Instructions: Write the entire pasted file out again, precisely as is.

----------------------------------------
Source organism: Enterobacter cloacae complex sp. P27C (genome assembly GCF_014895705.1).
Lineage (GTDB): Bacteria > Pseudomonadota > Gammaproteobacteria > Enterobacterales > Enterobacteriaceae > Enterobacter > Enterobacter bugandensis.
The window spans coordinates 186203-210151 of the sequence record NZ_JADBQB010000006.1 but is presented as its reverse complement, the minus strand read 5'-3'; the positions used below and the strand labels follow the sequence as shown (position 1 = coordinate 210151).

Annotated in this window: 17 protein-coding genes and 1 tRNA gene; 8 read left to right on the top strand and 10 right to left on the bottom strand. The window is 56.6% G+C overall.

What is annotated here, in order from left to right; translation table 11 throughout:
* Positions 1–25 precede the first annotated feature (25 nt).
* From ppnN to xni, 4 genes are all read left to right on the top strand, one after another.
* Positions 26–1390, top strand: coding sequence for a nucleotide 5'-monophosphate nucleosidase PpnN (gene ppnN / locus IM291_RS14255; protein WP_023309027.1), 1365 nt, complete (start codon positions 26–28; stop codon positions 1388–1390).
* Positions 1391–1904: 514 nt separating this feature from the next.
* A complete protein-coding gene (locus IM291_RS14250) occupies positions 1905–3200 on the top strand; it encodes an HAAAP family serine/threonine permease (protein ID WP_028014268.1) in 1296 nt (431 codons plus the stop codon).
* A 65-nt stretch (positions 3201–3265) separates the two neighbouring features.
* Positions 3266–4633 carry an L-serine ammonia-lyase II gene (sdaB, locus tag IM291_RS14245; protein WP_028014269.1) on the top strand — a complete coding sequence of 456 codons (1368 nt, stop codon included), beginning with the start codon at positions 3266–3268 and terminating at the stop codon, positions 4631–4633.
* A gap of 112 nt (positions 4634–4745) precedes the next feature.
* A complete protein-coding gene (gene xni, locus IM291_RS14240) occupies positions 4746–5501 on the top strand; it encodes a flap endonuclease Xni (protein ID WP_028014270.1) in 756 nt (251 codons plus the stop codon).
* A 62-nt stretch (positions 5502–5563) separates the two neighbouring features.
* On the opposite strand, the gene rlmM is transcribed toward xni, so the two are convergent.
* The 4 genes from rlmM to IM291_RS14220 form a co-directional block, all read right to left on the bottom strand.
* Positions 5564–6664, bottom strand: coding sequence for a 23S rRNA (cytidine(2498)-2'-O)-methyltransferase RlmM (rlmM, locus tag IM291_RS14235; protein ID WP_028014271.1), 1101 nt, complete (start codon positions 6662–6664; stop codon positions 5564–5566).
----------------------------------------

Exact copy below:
Source organism: Enterobacter cloacae complex sp. P27C (genome assembly GCF_014895705.1).
Lineage (GTDB): Bacteria > Pseudomonadota > Gammaproteobacteria > Enterobacterales > Enterobacteriaceae > Enterobacter > Enterobacter bugandensis.
The window spans coordinates 186203-210151 of the sequence record NZ_JADBQB010000006.1 but is presented as its reverse complement, the minus strand read 5'-3'; the positions used below and the strand labels follow the sequence as shown (position 1 = coordinate 210151).

Annotated in this window: 17 protein-coding genes and 1 tRNA gene; 8 read left to right on the top strand and 10 right to left on the bottom strand. The window is 56.6% G+C overall.

What is annotated here, in order from left to right; translation table 11 throughout:
* Positions 1–25 precede the first annotated feature (25 nt).
* From ppnN to xni, 4 genes are all read left to right on the top strand, one after another.
* Positions 26–1390, top strand: coding sequence for a nucleotide 5'-monophosphate nucleosidase PpnN (gene ppnN / locus IM291_RS14255; protein WP_023309027.1), 1365 nt, complete (start codon positions 26–28; stop codon positions 1388–1390).
* Positions 1391–1904: 514 nt separating this feature from the next.
* A complete protein-coding gene (locus IM291_RS14250) occupies positions 1905–3200 on the top strand; it encodes an HAAAP family serine/threonine permease (protein ID WP_028014268.1) in 1296 nt (431 codons plus the stop codon).
* A 65-nt stretch (positions 3201–3265) separates the two neighbouring features.
* Positions 3266–4633 carry an L-serine ammonia-lyase II gene (sdaB, locus tag IM291_RS14245; protein WP_028014269.1) on the top strand — a complete coding sequence of 456 codons (1368 nt, stop codon included), beginning with the start codon at positions 3266–3268 and terminating at the stop codon, positions 4631–4633.
* A gap of 112 nt (positions 4634–4745) precedes the next feature.
* A complete protein-coding gene (gene xni, locus IM291_RS14240) occupies positions 4746–5501 on the top strand; it encodes a flap endonuclease Xni (protein ID WP_028014270.1) in 756 nt (251 codons plus the stop codon).
* A 62-nt stretch (positions 5502–5563) separates the two neighbouring features.
* On the opposite strand, the gene rlmM is transcribed toward xni, so the two are convergent.
* The 4 genes from rlmM to IM291_RS14220 form a co-directional block, all read right to left on the bottom strand.
* Positions 5564–6664, bottom strand: coding sequence for a 23S rRNA (cytidine(2498)-2'-O)-methyltransferase RlmM (rlmM, locus tag IM291_RS14235; protein ID WP_028014271.1), 1101 nt, complete (start codon positions 6662–6664; stop codon positions 5564–5566).